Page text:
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Disguised Remuneration – Will it Affect You?

Disguised Remuneration – Will it Affect You?
The 2011 Finance Act contains a lengthy set of rules designed to catch “disguised remuneration”. The new rules represent another rather depressing example of how the unending struggle between tax legislation and tax avoidance tends to produce bad law.

In order to combat various schemes to provide highly paid employees with tax free or very low tax rewards, the new legislation introduces a number of new concepts into tax legislation, and is drafted in extraordinarily broad terms – for example, it applies whenever it is reasonable to suppose that, “in essence ” an arrangement is designed to provide rewards to employees. Such vague language (what does “in essence” mean here?) is likely to lead to some very peculiar results.

The legislation bites whenever an employer and an employee are involved in a “relevant arrangement” (that is, it is “reasonable to suppose...etc”), with a “relevant third party” (generally, anyone except the employer and the employee), and that third party takes a “relevant step”.

A “relevant step” can be one of three types:

• “Earmarking” (another word new to tax law) which means anything that “earmarks” cash or some other asset for the future use or reward of an employee

• “Payment or Transfer” which means more or less what it says, but also applies to such arrangements as guaranteeing a loan or leasing a property

• “Making an asset available” which means arrangements for an employee to enjoy the use of an asset even if he does not in fact become the owner of it.

When the “relevant third party” takes one of these “relevant steps”, the employer becomes liable to pay income tax (including national insurance) on the employee’s behalf in that month’s PAYE payment. If the employee does not make good that tax within 90 days, he is liable to tax on the further benefit of having had his tax paid for him.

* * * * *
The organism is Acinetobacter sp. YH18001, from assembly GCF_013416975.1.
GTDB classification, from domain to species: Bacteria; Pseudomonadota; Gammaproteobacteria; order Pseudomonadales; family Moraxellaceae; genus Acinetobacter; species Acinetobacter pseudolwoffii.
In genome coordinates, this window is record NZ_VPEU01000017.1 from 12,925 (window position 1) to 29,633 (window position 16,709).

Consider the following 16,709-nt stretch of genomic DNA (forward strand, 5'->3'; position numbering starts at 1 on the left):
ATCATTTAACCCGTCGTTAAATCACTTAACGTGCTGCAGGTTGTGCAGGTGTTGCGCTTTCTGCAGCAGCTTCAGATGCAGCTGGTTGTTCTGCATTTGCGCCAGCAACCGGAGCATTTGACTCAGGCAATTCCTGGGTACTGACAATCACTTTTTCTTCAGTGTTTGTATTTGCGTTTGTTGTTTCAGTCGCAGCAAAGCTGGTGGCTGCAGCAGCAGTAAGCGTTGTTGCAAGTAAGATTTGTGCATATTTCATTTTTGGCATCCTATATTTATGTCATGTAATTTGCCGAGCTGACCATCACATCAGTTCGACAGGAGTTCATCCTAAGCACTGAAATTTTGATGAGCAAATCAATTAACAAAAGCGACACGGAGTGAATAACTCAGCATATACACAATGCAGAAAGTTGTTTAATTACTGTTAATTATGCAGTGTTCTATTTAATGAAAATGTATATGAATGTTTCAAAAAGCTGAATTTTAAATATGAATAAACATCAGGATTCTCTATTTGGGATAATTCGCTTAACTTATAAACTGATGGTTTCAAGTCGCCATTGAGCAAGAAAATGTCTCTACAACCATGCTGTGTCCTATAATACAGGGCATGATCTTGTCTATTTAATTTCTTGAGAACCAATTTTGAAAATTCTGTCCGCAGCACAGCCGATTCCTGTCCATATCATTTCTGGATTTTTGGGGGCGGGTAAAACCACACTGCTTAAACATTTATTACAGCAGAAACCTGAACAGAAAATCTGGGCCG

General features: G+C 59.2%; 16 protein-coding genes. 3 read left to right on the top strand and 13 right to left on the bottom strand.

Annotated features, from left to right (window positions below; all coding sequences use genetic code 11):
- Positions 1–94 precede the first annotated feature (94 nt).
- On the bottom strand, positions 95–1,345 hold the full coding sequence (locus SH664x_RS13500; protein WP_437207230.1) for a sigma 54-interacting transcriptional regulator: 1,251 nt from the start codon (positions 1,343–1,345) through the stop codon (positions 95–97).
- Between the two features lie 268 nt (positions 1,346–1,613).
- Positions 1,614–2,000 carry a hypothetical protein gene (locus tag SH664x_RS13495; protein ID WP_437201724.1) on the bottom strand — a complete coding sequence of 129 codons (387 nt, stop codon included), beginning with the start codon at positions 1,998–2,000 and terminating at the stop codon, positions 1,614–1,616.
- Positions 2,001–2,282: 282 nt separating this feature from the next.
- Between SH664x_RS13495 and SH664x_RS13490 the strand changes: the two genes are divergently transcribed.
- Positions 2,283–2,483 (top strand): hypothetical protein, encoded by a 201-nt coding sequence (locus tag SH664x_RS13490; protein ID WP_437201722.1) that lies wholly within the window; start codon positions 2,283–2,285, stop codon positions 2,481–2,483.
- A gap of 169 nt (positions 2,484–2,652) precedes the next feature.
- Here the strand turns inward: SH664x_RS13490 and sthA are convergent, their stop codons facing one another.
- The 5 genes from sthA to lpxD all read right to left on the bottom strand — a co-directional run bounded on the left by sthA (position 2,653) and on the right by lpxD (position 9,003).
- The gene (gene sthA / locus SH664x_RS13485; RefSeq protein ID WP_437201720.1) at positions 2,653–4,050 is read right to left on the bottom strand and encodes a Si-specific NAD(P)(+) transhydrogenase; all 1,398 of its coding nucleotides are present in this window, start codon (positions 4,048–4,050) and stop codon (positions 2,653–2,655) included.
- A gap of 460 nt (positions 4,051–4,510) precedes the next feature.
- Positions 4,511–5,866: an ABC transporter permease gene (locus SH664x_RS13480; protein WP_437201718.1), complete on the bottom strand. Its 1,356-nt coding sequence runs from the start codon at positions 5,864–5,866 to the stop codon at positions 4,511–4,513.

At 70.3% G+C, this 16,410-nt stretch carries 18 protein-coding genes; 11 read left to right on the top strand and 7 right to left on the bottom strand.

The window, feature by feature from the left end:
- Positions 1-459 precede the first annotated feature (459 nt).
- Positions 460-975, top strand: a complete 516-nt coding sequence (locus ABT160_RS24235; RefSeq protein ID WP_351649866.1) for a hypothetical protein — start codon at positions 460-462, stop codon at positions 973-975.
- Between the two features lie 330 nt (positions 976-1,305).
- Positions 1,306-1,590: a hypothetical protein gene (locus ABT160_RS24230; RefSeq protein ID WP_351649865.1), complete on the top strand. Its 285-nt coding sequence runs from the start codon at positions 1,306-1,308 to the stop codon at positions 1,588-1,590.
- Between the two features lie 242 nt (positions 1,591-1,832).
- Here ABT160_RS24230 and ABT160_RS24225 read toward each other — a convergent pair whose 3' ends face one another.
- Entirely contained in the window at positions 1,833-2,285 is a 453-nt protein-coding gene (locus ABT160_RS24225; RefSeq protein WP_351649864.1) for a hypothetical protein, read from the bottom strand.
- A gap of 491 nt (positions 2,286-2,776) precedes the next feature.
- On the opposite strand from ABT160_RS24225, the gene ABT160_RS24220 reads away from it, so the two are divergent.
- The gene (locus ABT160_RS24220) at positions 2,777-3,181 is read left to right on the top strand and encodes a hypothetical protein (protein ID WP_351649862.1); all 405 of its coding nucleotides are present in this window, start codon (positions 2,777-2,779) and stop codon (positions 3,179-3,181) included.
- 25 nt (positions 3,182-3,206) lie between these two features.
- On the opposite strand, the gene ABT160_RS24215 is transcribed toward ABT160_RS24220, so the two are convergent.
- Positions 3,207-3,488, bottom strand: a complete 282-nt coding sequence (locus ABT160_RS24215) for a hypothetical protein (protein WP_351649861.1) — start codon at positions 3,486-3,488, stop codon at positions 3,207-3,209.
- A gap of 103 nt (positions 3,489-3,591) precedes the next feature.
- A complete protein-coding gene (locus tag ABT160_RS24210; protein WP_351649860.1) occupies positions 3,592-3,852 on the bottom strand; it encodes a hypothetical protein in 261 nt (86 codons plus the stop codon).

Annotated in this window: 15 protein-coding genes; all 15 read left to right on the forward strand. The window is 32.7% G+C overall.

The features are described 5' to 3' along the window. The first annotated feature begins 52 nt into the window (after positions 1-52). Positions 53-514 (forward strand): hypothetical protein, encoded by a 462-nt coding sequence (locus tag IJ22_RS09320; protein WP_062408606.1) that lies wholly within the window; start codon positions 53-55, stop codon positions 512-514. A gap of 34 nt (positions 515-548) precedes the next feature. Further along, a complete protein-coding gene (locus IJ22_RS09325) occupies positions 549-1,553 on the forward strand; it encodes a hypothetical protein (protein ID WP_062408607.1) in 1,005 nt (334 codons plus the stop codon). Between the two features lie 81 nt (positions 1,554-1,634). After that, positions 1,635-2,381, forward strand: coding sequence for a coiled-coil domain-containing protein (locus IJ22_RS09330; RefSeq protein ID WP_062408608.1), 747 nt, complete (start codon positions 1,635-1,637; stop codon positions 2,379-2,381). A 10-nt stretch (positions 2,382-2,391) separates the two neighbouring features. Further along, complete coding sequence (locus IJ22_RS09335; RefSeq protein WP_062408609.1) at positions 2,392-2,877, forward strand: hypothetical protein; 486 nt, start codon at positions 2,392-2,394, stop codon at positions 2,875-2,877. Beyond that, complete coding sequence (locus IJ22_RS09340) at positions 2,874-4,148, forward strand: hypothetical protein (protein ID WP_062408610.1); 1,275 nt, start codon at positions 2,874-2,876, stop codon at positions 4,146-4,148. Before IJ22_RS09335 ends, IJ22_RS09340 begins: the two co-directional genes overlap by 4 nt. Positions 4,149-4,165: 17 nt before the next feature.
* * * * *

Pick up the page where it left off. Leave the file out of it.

Crucially, there is in general no scope for repayment of this tax if the “relevant step” is unwound – so for example, if the “relevant third party” makes a loan to the employee, tax is due on the whole amount of the loan, not just on the notional rate of interest on it.

 A loan of say £100,000 could therefore give rise to a tax liability of £52,000 (plus employer’s NIC of £13,800) for an additional rate taxpayer, and repaying the loan will not lead to a repayment of tax.

For those already involved in the sort of schemes this legislation is designed to attack, there is a window of opportunity to unwind them (for example, to repay the loan) before the new rules impose a tax charge. This applies to “steps” (such as loans) taken between 10 December 2010 (when the intention to legislate was first announced) and 5 April 2011. If the loan is repaid before 6 April 2012, it will not be caught by the new rules – but if it is not, it will be deemed to have occurred on 6 April 2012 and the tax will be due with the 19 May 2012 PAYE payment.

For those involved in “relevant steps” since 5 April 2011, it is already too late. Steps taken after 5 April 2011 but before Royal Assent to the Finance Act on 19 July 2011 were deemed to occur 30 days later on 19 August, so the PAYE was due on 19 September 2011.

If you think the new rules will not affect you, consider the following:

An employer leases a “pool” car for business use. At the end of the lease period, the car can be bought for a quite low price from the leasing company. An employee asks if he could buy the car from the lessor when the time comes, and the employer agrees, asking the leasing company to offer the car to the employee.

In this scenario, the leasing company is a “relevant third party”, and it has “earmarked” the car for the employee concerned, so a charge to tax arises under the new rules on the market value of the car when new.

Are you worried yet?

James Bailey